|This biography from the Archives of AskART:|
|Doris Jean McCarthy (AKA: Doris McCarthy) is a painter, sculptor,
printmaker, educator and author. She was born in Calgary,
Alberta, Canada. In 1913, her family moved to Toronto, Ontario,
which is still (as of 2009) her home.|
Her primary mediums
are oil, watercolour, acrylic, gouache, woodblock print, lithograph and
mixed mediums. Her subjects are landscapes, seascapes, harbours,
figures, genre, still life, religion and the Arctic. Quote: "In
my first year in the Arctic (1972) I met my first iceberg and I went
crazy about icebergs..." – Doris Jean McCarthy.
Her most well known styles are Fauvism* and Plein Air*;
however, she has tried others. The locations of her paintings
come from her extensive travels in Canada and around the world (see
Quote: “My original ambition to become a
professional artist, and particularly, an interpreter of the Canadian
landscape, began under the influence of the Group of Seven* while I was still in my teens. Later, when I was teaching senior art students, I felt impelled to explore abstraction*, minimalism*, color field*,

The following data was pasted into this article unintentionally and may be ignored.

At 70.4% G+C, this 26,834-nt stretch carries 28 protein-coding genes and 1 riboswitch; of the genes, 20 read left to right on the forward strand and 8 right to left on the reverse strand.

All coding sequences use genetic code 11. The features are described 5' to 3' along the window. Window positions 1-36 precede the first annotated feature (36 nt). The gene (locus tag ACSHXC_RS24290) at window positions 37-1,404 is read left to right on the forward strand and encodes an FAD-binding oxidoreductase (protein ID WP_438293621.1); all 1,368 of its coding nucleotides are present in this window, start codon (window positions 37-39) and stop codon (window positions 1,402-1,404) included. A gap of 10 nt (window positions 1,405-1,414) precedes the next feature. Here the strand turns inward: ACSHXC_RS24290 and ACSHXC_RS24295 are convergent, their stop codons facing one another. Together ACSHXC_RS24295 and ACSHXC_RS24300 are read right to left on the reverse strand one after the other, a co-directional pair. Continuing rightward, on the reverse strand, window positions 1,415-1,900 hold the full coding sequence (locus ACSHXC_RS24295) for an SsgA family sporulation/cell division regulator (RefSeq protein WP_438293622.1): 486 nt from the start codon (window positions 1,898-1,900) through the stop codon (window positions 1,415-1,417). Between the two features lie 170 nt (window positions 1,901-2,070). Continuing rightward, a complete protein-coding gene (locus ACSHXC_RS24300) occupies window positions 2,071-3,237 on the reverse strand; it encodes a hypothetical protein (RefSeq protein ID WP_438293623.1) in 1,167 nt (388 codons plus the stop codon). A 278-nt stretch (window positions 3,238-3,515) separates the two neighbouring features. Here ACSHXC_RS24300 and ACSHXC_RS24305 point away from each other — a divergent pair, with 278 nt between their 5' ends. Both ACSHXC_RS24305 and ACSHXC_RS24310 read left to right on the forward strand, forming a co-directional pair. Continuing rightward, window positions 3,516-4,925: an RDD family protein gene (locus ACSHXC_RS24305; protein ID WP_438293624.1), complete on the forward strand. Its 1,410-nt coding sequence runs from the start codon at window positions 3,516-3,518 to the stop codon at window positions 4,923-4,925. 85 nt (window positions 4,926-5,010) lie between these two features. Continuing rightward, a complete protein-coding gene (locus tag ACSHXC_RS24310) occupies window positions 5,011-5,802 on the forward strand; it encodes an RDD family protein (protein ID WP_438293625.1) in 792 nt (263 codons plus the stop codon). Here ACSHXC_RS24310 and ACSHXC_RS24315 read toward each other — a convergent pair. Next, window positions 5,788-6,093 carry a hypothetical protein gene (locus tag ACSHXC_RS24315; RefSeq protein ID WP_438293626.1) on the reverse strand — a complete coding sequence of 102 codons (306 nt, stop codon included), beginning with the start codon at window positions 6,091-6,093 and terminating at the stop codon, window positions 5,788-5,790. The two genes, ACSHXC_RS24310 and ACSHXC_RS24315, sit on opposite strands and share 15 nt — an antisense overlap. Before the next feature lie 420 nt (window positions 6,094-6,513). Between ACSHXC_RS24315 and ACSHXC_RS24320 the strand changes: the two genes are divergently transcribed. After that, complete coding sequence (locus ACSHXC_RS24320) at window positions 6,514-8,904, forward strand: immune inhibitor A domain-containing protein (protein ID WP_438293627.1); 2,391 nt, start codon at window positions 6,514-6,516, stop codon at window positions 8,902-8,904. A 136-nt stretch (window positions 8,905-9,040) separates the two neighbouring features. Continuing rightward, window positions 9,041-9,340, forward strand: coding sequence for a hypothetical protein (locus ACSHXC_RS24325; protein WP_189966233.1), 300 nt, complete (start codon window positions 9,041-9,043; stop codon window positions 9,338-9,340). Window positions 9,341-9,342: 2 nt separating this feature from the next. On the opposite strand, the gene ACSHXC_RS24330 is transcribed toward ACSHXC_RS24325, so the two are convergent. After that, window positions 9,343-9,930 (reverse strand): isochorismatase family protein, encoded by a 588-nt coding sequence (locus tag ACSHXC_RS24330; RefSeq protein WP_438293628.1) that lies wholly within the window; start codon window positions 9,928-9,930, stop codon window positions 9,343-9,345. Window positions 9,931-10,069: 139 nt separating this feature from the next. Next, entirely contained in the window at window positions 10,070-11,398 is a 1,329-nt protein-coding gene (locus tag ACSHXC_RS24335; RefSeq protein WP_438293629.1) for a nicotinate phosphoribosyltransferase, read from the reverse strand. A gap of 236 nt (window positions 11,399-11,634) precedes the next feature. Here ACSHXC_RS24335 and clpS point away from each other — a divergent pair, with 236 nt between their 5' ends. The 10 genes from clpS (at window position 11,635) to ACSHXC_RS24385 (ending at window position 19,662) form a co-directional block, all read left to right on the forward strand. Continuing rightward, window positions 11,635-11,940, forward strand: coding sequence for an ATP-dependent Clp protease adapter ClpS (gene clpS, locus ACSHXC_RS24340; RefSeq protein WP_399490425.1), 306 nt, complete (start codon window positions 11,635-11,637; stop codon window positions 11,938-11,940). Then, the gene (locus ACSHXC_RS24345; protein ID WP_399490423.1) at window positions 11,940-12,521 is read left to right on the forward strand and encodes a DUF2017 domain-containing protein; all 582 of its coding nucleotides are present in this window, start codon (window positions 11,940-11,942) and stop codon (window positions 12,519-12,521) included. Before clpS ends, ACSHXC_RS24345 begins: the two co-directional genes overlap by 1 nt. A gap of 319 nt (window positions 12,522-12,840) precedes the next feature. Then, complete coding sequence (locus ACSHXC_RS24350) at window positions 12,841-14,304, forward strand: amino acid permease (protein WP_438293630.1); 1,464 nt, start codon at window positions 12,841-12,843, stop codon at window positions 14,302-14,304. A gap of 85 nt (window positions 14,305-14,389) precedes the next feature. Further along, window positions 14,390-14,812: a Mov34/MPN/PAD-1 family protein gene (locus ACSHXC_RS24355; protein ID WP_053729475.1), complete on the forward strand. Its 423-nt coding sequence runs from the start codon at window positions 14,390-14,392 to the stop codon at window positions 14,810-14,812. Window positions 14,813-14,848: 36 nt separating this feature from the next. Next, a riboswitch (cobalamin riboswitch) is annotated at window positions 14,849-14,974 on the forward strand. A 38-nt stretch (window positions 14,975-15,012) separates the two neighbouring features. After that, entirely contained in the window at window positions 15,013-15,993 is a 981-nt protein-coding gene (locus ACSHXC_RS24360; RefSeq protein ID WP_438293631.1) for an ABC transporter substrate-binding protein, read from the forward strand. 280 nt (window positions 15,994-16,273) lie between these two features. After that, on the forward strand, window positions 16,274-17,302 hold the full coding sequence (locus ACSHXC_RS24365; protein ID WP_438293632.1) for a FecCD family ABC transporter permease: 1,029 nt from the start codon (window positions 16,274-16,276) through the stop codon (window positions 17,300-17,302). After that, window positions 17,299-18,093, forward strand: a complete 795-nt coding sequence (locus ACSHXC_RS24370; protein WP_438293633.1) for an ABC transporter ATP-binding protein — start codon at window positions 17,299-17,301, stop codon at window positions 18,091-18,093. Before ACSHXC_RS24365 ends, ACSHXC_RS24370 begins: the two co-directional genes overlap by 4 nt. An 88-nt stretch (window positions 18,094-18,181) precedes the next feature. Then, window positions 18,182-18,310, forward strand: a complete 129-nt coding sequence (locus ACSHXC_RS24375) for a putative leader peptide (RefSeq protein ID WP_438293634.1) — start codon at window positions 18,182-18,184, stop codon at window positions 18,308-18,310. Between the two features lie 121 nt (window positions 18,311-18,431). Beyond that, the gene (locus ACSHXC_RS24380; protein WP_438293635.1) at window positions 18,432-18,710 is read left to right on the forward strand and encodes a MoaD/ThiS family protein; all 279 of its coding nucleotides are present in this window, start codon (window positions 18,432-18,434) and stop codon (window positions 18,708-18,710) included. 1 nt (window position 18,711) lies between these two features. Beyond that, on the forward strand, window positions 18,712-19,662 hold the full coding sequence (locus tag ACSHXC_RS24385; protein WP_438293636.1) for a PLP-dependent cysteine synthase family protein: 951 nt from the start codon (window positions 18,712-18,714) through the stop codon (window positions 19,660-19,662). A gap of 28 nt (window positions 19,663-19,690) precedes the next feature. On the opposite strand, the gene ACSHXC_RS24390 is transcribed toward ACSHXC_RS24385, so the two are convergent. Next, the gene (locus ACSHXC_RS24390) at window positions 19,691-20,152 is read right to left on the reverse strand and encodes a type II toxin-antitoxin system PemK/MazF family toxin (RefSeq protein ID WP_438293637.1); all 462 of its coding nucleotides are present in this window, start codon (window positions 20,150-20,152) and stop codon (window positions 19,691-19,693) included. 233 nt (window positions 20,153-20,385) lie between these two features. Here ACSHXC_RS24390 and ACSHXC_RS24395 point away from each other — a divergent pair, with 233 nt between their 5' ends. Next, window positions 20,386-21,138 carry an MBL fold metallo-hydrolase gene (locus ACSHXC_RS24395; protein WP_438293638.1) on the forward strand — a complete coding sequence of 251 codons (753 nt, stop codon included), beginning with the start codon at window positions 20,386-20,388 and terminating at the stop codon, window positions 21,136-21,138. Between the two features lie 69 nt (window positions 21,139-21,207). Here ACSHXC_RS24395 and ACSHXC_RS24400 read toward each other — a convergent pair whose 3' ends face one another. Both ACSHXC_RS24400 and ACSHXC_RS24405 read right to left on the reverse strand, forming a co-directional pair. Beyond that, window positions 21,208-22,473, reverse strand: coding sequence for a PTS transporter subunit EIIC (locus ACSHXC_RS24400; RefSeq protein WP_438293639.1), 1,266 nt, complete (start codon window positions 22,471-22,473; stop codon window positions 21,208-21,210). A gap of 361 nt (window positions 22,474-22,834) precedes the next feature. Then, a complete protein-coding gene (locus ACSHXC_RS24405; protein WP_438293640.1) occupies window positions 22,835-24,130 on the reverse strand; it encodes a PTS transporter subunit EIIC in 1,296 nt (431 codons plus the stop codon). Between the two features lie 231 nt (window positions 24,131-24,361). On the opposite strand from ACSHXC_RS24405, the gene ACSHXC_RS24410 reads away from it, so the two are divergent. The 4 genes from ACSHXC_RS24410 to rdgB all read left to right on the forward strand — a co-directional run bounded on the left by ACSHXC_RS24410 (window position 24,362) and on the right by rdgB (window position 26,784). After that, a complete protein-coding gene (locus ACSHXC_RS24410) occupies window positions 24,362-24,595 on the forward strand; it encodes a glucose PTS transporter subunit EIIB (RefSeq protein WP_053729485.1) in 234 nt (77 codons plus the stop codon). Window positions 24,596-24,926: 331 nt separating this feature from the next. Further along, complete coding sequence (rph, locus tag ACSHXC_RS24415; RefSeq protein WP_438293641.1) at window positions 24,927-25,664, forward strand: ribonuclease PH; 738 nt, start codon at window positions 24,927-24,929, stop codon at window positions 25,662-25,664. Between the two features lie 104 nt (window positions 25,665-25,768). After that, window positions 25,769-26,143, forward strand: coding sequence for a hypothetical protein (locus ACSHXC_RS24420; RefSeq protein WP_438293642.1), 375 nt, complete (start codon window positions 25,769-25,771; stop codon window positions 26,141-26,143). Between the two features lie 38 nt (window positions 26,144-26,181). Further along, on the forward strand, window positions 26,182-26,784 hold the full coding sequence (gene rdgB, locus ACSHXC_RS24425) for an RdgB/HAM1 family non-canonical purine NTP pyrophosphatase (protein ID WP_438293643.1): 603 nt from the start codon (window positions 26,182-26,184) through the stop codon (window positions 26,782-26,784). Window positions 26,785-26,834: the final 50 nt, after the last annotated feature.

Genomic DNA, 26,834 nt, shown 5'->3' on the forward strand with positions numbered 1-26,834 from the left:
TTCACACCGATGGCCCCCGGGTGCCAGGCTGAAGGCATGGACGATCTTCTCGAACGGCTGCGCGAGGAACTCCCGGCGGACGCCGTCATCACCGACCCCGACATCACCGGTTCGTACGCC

and other fashions of the day. My work still reflects some of the
disciplines I learned in these exercises. But my inspiration
remains the landscape, not what any other artist has said about
it.” And “On-location paintings are only finished when I have
brought them indoors and lived with them for a while and made the
necessary revisions. The pressure of time, the discomfort, and
the excitement that are part of outdoor painting prevents completion on
the job.” - Doris Jean McCarthy (speech 2004 ).
studied at the Ontario School of Art (1) (1926 - 1930) under Arthur
Lismer, J.E.H. MacDonald, John William Beatty and Emanuel Hahn and did
graduate studies at the Central School of Arts and Crafts in London,
England (1935 - 1936) under John Skeaping, Frederick James Porter and
John Farleigh (see all teachers in AskART). She also earned a